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A Dirty Dozen with LYNNE HANSON – January 2020

| 25 January 2020 | Reply

 

According to a recent press release: “Canadian singer/songwriter Lynne Hanson is set to release her seventh studio album, Just Words, on February 7, 2020. The new album marks something of an artistic departure for Hanson, who purposely tapped producer Jim Bryson (Oh Susanna, Skydiggers) to push and pull her outside of her comfort zone. Contoured and textured, the result is a more powerful sound than on efforts past, more Steve Earle than Gillian Welch, with a vulnerable underbelly.”  We get Lynne to discuss new music, influences, and much more…

Photo Credit: Jen Squires

1. Tell us a little about your latest release.  What might a fan or listener not grab the first or second time they listen through?  Are there any hidden nuggets you put in the material or that only diehard fans might find?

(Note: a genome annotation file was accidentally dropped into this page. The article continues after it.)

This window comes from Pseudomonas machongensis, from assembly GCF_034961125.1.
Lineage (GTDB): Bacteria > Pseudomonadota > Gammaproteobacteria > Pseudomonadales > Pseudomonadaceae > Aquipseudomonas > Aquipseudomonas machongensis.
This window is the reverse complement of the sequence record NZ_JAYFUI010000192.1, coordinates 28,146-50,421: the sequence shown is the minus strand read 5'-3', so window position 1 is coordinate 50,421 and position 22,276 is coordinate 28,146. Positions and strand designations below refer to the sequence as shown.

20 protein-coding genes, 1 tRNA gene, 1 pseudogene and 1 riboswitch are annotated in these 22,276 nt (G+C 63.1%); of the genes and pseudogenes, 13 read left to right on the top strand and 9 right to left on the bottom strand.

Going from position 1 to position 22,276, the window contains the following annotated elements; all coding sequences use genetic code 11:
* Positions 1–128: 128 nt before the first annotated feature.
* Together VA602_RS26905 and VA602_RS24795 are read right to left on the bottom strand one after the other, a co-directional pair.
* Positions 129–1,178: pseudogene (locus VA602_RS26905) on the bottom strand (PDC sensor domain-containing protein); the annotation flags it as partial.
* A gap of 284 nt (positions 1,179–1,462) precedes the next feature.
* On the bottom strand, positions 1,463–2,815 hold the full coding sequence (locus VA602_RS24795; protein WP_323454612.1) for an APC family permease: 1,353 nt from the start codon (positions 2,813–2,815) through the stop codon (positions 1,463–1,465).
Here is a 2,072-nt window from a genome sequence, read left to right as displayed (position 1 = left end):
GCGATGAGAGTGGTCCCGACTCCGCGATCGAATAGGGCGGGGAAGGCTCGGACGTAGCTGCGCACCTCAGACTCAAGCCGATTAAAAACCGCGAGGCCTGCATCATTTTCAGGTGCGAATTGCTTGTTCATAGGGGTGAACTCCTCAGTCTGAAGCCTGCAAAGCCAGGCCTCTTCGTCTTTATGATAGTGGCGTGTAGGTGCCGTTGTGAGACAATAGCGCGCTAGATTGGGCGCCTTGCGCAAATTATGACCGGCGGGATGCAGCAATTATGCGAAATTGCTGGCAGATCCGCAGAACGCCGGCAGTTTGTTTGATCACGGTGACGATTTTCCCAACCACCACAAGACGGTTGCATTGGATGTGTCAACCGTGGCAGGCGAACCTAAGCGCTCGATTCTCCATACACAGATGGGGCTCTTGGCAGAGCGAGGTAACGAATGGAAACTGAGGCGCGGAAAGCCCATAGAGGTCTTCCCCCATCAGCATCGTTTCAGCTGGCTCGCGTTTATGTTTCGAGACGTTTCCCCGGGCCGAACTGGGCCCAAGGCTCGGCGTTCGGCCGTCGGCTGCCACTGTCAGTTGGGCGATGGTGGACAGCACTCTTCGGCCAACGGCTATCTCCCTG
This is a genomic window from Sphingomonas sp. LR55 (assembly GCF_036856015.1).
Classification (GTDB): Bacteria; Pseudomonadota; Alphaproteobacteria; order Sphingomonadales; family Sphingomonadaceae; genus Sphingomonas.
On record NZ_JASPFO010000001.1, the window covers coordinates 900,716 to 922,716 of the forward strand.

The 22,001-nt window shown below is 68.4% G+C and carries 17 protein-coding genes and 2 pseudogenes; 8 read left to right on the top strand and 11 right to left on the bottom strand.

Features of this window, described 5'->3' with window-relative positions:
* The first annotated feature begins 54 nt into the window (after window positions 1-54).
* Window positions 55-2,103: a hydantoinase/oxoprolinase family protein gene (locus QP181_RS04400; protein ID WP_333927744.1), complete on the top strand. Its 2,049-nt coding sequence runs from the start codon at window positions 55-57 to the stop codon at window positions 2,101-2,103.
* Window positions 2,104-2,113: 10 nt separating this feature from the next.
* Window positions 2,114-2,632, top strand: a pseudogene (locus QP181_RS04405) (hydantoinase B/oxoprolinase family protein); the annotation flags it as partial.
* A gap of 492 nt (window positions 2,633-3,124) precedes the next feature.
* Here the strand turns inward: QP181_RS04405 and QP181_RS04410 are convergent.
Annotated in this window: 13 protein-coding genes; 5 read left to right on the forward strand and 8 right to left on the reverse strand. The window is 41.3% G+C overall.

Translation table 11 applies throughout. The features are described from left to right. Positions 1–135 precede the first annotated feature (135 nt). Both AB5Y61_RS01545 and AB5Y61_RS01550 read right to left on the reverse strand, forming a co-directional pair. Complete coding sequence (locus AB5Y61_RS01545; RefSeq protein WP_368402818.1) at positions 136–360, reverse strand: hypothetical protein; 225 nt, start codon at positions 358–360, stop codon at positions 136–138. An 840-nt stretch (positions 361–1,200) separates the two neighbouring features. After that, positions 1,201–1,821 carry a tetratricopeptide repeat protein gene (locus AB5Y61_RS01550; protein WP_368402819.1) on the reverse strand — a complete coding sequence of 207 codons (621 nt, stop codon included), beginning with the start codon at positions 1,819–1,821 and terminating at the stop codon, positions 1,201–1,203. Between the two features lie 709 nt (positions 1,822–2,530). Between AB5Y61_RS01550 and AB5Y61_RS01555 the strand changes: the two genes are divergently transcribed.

For the last track, “Would You Still,” I had originally envisioned a banjo playing the groove and then building the track from there.  But guitar player Kevin Breit really molded that track with some of the effects he had in the “bucket of pedals” he brought into the studio that day.  There was one pedal in particular that only makes one sampled sound, which is repeated throughout the entire track, that to me really anchors the tune.  It’s the kind of thing a listener might not notice the first or second time around, but if you were to remove it now, I would feel that there was a major hole in the production.

2. What got you into music, and can you tell us about the moment you realized you wanted to be a musician?

I have loved writing and songs for as long as I can remember.  I was in a long-term relationship with a guitar player, and we toured his songs for about five years.  When we split up, I started writing songs, and released my first album in 2006.  I’ve felt that I’ve always been a writer, but the idea of actually touring around playing songs to pay the bills was really something that came after I’d already put out a few records.

3. Building on that, is there a specific song, album, performer, or live show that guided your musical taste?